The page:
Before Nicki Minaj had signed off on her deal with "American Idol" to appear on the hit reality competition show as a judge, it was being reported by TMZ and other gossip media outlets that first-signed Mariah Carey was none too thrilled with the panel selection. And no sooner had the live auditions begun when reports coming out of the sessions indicated that the two were already at odds. But the "Starships" singer recently told Access Hollywood that although she and Carey had their own opinions, she had respect for the "Touch My Body" singer.
"Mariah's a legend and I just want to say that…," Minaj told Access Hollywood. "I'm sitting next to a woman who I've looked up to since I can remember enjoying music. My mother and I bonded to Mariah and I told her that, before even American Idol."
But could Minaj's words have been a dig at Carey's age? Carey is 42 and believed by some to be a bit sensitive about her age. Still, Minaj may have simply been complimenting Carey, telling her that the singer of over 20 chart-toppers held a special place in her heart.
Minaj would later add, "Ultimately, there's respect there and I think if nothing else, it'll make for really great TV."
But having respect for someone does not mean that the two people get along or work well together.
In fact, just after the auditions began, Naughty But Nice Rob used the word "respect" when his sources spoke about the two popular singers at work. The gossip columnist said that "American Idol" insiders confided that the women were simply airing their disagreements. But TMZ had reported that at a Sunday taping in New York City, Carey had interrupted Minaj's critiques several times and Minaj had retaliated by simply talking louder and over Carey. It was TMZ that first reported that Carey had hung up the phone when "Idol" producers had called to tell her they were signing Minaj.
But Naughty But Nice Rob quoted an anonymous source as saying that: “Mariah is old-school, where everything starts and ends with the voice. Nicki is looking for talent that catches her eye. She is far more interested in the whole package rather than just the ability to sing.”
Another source told him that the two women "might never be friends, but they can work together."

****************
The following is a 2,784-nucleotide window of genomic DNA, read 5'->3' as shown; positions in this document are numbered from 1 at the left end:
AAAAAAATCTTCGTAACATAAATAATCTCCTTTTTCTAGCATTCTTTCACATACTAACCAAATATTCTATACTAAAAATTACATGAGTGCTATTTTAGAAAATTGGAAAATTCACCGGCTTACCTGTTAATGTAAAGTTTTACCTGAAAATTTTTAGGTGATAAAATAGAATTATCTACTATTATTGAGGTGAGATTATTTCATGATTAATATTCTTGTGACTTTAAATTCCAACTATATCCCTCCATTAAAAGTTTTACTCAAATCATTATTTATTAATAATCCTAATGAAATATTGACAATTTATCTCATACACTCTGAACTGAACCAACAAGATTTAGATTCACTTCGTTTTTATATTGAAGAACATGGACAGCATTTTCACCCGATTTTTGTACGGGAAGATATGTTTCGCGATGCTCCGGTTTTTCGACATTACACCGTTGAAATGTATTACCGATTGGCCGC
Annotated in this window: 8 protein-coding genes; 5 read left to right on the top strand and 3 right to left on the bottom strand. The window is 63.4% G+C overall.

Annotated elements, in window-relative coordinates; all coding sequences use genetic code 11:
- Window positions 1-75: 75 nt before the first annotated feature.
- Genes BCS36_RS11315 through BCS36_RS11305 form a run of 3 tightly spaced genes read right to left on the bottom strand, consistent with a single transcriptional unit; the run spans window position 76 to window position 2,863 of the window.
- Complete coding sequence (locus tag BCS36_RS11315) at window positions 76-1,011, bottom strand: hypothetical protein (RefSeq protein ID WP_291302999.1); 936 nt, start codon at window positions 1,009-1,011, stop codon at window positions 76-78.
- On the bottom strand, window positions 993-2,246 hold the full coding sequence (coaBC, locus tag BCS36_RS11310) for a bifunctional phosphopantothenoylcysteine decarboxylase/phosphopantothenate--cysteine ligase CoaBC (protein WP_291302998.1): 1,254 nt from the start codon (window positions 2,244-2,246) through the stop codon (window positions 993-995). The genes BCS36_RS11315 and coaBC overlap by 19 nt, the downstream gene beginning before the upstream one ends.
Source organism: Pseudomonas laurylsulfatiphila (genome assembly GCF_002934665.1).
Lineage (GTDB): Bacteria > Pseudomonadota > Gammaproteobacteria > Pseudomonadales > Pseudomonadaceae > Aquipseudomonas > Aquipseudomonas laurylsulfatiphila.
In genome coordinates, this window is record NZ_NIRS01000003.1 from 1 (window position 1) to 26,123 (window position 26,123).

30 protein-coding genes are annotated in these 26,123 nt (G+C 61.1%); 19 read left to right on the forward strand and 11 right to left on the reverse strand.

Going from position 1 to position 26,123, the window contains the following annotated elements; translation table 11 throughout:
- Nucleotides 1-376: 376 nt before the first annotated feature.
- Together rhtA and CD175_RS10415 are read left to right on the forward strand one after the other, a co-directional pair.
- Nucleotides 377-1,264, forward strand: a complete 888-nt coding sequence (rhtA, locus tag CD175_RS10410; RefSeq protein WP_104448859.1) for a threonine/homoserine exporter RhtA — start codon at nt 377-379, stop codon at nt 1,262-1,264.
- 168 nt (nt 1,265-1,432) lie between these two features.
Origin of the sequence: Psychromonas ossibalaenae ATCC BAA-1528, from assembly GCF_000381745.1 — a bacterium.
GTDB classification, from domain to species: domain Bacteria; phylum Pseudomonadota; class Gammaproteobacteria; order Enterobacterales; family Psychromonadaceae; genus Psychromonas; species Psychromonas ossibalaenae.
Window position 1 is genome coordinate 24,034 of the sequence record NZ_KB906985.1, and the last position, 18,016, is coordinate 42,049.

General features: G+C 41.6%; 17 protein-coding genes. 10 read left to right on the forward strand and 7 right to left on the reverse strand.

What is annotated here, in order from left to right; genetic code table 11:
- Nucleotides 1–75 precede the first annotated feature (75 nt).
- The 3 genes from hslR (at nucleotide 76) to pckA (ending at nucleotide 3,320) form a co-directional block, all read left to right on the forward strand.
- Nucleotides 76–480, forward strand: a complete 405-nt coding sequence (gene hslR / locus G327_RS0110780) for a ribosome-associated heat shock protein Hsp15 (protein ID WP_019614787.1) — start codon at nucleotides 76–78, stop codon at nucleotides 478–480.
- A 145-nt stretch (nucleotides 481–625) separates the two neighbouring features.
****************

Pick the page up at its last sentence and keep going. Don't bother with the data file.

Not a ringing endorsement, but one that was seconded by "American Idol" host Ryan Seacrest in an appearance on NBC's "Today Show."
When asked if the two new judges were truly at each other's throats like the rumor mill was suggesting, Seacrest said, "Nicki and Mariah, two very different, strong, powerful successful women on the panel -- there are not too many dull moments between the two of them. But at the end of the day, we all hug and laugh and go home and get ready for another day." When asked to elaborate, he said, "They get along fine but they're strong and candid in their opinion."
In the end, it could all be a build-up for the show. With a new judges panel (except for Randy Jackson, there are three new judges, including country singer Keith Urban), a suggestion of tension and combatitiveness could spark increased curiosity in the show, bring in more viewers, something "Idol" has been losing traction with over the years.
But there is something worrisome in the everybody is using that same story, much like crimes committed by multiple perpetrators. When everybody tells the same story without very much detail, the story is generally found to be shaky, hiding something. Is that what we're seeing with the Carey-Minaj situation? Something hidden? Or are we seeing people cleverly playing the animosity angle to jump-start the show's ratings?
And it should be noted that respect can be multi-layered, and there can be a vast difference between having respect for someone professionally while not respecting them personally. And vice versa. And there could be history there. Carey and Minaj have worked together before, with the "Super Bass" singer featured on Carey's 2010 hit "Up Out My Face," but it is uncertain how much of the project saw interaction between the two pop stars.
And yet there might have been just enough interaction to draw the lines of respect.
"American Idol" will begin its twelfth season in January on Fox Television.
(photo credit: Philip Nelson, Creative Commons)